Unfortunately, the detection of iron deficiency anemia is a little more complicated than a simple blood test. Most doctors screen for anemia by drawing blood and performing a complete blood count (CBC) in which the red blood cells, hemoglobin, and hematocrit are measured. With iron-deficiency anemia, one’s hemoglobin and hematocrit will be on the low side (termed hypochromic/microcytic) but may not fall outside of the established levels. Thus, one’s doctor may not even diagnosis anemia in the first place and, further, won’t have a direct measure of one’s iron levels. For this reason, it is imperative that you ask your doctor for BOTH a CBC and an iron panel. The iron panel will provide the most important number for runners: the total stored iron, also known as ferritin. While there is some debate, most agree that ferritin levels below 40 ng/ ml for men and 30 ng/ml for women are significant enough to affect running performance.

Screen Shot 2013-10-23 at 10.37.32 PM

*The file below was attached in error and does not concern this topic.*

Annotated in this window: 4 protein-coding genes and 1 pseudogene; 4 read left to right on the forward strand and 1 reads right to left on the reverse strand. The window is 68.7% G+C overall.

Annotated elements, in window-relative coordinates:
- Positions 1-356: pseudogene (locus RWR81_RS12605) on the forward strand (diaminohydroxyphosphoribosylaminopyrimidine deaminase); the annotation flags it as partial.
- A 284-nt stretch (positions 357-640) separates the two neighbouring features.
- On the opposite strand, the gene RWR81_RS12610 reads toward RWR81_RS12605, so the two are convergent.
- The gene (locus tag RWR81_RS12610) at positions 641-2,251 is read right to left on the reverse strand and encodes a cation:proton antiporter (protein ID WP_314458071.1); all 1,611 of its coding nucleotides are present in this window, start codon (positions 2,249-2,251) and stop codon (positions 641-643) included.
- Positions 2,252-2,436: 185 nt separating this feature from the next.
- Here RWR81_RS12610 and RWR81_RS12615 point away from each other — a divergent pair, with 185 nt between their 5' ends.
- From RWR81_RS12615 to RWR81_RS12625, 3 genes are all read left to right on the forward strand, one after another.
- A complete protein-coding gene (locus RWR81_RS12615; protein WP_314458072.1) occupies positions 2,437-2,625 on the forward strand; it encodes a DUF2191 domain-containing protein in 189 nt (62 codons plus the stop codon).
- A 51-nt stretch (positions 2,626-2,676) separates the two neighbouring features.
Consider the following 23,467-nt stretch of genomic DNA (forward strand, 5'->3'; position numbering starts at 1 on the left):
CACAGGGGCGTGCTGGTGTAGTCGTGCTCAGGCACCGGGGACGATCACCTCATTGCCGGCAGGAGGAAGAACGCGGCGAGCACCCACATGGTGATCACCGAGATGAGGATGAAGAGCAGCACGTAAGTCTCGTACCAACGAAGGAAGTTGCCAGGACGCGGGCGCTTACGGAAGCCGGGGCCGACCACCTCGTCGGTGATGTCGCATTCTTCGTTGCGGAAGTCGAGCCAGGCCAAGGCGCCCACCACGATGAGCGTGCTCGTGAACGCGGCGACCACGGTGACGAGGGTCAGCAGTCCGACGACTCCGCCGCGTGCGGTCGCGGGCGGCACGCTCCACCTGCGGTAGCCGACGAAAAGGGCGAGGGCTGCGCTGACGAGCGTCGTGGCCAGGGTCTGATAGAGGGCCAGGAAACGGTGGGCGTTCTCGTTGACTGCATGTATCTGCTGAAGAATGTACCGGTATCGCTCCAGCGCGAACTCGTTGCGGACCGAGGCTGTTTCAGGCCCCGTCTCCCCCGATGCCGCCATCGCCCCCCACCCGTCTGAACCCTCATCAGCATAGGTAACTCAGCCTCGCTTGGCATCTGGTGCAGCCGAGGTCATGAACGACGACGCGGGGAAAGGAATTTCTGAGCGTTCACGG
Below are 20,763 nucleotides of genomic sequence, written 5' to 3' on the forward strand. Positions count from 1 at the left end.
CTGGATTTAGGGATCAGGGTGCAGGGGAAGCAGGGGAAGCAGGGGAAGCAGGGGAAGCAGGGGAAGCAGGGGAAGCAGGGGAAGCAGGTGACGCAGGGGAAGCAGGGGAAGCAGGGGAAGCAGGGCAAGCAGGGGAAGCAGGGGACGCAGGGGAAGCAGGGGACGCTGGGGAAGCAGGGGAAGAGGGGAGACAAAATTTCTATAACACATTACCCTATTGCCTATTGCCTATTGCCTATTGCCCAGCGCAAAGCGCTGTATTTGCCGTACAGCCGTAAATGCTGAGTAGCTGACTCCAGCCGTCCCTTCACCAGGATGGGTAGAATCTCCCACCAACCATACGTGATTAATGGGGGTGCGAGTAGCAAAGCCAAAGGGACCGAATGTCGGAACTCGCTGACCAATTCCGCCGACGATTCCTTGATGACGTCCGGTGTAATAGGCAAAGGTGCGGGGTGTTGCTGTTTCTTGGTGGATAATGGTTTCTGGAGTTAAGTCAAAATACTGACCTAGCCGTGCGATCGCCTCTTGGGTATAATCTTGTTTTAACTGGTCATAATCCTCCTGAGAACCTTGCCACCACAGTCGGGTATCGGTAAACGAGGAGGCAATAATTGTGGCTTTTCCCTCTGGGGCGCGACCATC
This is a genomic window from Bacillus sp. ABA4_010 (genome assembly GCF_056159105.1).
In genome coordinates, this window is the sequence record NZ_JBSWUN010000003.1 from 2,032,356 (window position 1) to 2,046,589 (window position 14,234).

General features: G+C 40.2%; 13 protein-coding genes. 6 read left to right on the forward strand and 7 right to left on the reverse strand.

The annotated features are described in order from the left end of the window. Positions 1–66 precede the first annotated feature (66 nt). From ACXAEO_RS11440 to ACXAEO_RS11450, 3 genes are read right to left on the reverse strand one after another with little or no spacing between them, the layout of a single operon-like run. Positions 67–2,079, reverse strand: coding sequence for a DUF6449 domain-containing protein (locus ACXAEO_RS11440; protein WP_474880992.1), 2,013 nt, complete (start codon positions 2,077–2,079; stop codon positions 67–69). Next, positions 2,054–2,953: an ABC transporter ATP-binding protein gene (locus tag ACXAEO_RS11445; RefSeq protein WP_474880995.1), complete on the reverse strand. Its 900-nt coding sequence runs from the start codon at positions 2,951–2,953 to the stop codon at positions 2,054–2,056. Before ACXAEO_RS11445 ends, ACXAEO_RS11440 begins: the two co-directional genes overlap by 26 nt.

While it can take years to deplete the body of iron, unfortunately, it also takes time to restore what has been lost. Thankfully, with the proper diagnosis and the help of supplementation and proper nutrition it usually only takes 6 months to replenish one’s iron stores (in other words, to feel back to normal bounding up those hills). Deficient runners should include 60 mg of iron in the form of ferrous sulfate via a liquid or pill supplement into their daily diet while trying to restore and just 30 mg while trying to maintain normal levels. However, one must be careful to avoid calcium, coffee, and tannins from tea and wine for the hour before and after as they hinder iron absorption. To further aid absorption, iron should be taken with vitamin C and a vitamin B complex. I try to take mine first thing in the morning on an empty stomach. It’s also important to have your ferritin levels re-checked after 3 months. Failure to absorb iron could be an indicator of a more significant digestive issue such as Celiac disease, while excessive levels of iron can become toxic.